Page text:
Apr 13, 2012
A single helping of spinach contains enough nitrates to boost athletic endurance and performance, according to a study conducted at the Karolinska Institute in Sweden. The study supports the findings of a previous report that showed nitrates in vegetables could improve running and walking times.
Researchers fed healthy people nitrates equivalent to about a salad plate of spinach for three days, after which they gave them a cycling task to perform. The researchers then analyzed tissue samples from cyclist’s thigh muscles and compared them with samples taken from the same subjects when given a placebo. In nitrate-fed cyclists, researchers found a significant improvement in the efficiency of muscle mitochondria, small kidney bean-shaped structures that produce the energy-rich molecule, ATP.
As a result, the nitrate-fed cyclists produced more ATP per consumed oxygen molecule. Translation: Popeye, the spinach-loving cartoon character, was right: cyclists could pedal longer and harder after they consumed nitrates.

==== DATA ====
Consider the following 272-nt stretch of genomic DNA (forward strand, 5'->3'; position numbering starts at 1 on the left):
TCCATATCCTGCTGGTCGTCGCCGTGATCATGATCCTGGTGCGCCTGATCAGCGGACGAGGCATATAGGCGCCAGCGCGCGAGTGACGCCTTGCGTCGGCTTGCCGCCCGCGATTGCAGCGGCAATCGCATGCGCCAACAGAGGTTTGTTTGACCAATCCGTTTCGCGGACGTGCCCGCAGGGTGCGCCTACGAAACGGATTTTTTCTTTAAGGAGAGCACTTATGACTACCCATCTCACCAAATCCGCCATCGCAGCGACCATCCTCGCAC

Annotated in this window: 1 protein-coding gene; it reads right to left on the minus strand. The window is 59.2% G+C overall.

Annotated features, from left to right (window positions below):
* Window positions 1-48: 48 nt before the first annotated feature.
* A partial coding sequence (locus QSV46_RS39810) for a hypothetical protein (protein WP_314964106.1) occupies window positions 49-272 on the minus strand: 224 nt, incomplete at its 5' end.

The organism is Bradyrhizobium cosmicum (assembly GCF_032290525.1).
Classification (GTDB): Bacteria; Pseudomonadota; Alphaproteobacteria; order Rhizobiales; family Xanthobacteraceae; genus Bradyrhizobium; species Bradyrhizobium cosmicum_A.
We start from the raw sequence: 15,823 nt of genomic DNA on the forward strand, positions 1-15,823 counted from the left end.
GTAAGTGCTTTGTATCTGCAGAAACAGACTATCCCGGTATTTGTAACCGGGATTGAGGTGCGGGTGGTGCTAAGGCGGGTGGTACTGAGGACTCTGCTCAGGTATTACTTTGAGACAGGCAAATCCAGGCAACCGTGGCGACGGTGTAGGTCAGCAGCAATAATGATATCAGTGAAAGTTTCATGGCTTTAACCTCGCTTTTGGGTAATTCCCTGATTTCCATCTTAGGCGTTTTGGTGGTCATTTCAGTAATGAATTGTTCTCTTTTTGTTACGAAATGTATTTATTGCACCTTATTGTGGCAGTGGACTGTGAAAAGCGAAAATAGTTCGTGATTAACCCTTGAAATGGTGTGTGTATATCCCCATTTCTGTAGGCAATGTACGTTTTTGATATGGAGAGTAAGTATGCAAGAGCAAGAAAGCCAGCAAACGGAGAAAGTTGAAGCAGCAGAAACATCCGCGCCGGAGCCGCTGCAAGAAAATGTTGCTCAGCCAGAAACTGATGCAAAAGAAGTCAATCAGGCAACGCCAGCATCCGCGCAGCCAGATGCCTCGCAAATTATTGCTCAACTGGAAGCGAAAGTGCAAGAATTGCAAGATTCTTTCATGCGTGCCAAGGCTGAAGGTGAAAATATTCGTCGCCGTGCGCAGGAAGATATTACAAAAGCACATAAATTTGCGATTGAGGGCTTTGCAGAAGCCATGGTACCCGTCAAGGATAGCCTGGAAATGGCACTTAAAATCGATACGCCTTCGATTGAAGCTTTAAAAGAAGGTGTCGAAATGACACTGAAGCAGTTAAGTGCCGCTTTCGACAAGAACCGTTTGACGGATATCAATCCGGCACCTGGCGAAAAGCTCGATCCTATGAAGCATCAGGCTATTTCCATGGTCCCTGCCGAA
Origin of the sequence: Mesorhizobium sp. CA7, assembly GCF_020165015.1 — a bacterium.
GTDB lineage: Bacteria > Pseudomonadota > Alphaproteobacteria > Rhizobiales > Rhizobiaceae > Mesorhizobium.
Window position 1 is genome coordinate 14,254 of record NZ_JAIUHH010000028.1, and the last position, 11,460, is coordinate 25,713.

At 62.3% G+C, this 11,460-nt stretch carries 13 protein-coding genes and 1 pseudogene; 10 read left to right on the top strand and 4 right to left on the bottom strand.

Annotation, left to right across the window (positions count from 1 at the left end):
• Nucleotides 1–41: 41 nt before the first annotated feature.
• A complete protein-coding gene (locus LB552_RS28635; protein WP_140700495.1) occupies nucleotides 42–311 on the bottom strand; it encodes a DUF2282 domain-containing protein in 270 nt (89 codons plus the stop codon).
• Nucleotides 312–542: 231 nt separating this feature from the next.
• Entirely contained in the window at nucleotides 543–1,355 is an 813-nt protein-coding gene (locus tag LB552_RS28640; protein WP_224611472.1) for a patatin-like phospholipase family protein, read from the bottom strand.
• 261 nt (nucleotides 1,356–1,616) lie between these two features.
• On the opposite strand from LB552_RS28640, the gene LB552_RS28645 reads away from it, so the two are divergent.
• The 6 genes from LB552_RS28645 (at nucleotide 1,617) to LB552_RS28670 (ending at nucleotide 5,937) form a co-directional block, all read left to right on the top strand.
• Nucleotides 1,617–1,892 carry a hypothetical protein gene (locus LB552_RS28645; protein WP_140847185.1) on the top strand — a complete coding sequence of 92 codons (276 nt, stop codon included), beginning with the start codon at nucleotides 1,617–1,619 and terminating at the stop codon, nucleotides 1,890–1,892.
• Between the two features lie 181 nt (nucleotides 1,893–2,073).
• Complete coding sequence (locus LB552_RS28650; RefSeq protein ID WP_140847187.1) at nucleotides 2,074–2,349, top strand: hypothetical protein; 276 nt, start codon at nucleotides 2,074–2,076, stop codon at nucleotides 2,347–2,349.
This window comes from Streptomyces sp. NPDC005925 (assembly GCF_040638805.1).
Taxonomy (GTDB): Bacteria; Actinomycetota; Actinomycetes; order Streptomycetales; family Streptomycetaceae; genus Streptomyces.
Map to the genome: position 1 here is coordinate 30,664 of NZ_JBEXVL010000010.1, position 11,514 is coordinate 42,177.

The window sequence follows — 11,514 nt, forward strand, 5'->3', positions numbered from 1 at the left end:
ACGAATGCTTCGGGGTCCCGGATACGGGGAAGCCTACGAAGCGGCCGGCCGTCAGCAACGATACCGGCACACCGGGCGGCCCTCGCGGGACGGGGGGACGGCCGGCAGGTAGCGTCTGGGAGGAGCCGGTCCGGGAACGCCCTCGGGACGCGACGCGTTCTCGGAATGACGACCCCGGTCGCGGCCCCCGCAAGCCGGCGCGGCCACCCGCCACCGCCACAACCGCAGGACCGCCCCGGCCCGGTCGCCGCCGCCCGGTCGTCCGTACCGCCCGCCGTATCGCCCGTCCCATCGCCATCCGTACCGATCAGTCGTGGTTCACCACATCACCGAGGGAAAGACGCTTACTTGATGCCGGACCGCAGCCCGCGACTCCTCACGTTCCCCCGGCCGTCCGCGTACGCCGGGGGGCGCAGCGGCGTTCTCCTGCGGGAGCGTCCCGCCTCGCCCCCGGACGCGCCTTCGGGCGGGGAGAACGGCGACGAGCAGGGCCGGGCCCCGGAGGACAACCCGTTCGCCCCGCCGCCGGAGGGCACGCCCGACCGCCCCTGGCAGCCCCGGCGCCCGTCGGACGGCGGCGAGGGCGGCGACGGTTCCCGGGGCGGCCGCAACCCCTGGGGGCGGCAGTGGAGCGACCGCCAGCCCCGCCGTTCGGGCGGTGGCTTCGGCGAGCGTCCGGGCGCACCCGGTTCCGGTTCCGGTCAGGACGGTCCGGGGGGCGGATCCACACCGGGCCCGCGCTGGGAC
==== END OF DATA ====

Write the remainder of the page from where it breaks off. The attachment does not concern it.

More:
Until recently, food scientists believed that nitrates in foods were of no nutritional value and potentially toxic. But the team of Swedish investigators showed that with the help of ‘friendly’ bacteria found in the mouth, nitrates can convert to nitric oxide, a molecule known to reduce the risk of diseases involving mitochondrial dysfunction, including diabetes, heart attack, and stroke. So ease up on that mouthwash before your next pre-game nitrate-rich meal!
Juice to juice up. In a juicer, combine apple, beetroot, carrot, celery, and spinach to make a nitrate-rich pre-exercise drink. This juice blend will also provide quercetin—an antioxidant that protects against exercise-induced oxidative stress and muscle damage.
Enjoy sushi. Tuna, salmon, and sesame seeds all contain a respectable amount of coenzyme Q10, a compound needed to create the high-energy molecule, ATP. CoQ10 could work with the nitrates in vegetables to further boost ATP levels in active muscle cells.
☆ Disclaimer: This is my informed opinion. I could be wrong. What do you think?
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